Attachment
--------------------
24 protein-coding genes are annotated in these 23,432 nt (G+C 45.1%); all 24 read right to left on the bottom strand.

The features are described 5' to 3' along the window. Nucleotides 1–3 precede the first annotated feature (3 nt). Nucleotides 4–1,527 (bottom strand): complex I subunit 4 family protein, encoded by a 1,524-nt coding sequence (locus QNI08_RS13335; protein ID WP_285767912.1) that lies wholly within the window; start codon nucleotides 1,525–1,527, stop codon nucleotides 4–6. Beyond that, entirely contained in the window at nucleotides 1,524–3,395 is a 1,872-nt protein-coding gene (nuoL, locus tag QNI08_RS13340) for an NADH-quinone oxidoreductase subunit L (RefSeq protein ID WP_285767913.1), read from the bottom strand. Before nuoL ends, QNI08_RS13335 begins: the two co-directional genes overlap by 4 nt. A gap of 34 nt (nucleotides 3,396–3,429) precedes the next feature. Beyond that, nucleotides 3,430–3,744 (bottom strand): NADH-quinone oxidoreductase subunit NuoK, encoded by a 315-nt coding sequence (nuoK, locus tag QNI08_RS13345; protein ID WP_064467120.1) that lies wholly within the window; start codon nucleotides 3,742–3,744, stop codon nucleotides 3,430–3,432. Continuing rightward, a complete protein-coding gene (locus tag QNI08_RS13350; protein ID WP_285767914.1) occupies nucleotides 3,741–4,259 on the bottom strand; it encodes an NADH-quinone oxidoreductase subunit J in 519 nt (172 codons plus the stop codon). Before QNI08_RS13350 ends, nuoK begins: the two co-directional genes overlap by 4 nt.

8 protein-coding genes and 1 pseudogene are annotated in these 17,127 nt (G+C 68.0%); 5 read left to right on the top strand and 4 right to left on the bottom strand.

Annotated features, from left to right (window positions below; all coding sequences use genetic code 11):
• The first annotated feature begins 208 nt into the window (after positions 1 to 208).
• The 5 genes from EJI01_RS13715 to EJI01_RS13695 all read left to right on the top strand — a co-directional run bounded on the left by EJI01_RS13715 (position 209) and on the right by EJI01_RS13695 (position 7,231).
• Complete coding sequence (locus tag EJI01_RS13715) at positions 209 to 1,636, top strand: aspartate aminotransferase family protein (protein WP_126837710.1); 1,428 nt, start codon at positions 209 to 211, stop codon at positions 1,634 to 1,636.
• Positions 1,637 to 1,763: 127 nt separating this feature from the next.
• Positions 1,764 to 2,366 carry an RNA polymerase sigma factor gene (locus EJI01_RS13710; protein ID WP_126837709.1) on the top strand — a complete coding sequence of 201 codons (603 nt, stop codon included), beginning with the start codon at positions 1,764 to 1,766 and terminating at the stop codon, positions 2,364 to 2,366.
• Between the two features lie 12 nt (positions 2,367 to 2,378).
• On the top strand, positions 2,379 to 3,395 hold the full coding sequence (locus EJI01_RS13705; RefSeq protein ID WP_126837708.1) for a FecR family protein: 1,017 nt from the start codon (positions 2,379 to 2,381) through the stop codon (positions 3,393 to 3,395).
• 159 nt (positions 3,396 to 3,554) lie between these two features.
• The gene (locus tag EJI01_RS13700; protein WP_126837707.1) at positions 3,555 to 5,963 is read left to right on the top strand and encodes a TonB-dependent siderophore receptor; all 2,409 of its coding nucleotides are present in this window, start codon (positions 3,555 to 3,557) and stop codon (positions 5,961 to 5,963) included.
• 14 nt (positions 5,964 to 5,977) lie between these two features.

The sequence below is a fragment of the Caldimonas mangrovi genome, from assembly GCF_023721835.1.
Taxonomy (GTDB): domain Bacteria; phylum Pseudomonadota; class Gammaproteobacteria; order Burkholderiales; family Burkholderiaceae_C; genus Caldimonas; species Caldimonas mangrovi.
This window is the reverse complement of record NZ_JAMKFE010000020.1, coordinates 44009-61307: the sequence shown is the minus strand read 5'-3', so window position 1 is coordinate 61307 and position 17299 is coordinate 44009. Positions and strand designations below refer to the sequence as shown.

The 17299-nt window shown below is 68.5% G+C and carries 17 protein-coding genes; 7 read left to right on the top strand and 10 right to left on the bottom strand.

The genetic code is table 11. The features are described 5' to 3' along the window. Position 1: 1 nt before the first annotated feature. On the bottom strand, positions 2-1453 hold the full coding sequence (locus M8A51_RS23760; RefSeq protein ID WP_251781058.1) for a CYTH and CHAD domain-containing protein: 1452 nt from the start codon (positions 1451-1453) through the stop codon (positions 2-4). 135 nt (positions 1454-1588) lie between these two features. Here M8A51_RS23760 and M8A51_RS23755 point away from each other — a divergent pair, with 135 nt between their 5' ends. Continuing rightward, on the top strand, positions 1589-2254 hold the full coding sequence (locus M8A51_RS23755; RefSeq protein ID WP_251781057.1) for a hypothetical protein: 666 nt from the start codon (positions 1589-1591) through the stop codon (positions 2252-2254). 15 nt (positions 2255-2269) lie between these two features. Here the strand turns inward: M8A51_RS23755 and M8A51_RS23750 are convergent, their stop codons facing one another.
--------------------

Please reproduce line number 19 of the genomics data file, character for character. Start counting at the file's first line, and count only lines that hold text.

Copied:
The genetic code is table 11. The features are described 5' to 3' along the window. Position 1: 1 nt before the first annotated feature. On the bottom strand, positions 2-1453 hold the full coding sequence (locus M8A51_RS23760; RefSeq protein ID WP_251781058.1) for a CYTH and CHAD domain-containing protein: 1452 nt from the start codon (positions 1451-1453) through the stop codon (positions 2-4). 135 nt (positions 1454-1588) lie between these two features. Here M8A51_RS23760 and M8A51_RS23755 point away from each other — a divergent pair, with 135 nt between their 5' ends. Continuing rightward, on the top strand, positions 1589-2254 hold the full coding sequence (locus M8A51_RS23755; RefSeq protein ID WP_251781057.1) for a hypothetical protein: 666 nt from the start codon (positions 1589-1591) through the stop codon (positions 2252-2254). 15 nt (positions 2255-2269) lie between these two features. Here the strand turns inward: M8A51_RS23755 and M8A51_RS23750 are convergent, their stop codons facing one another.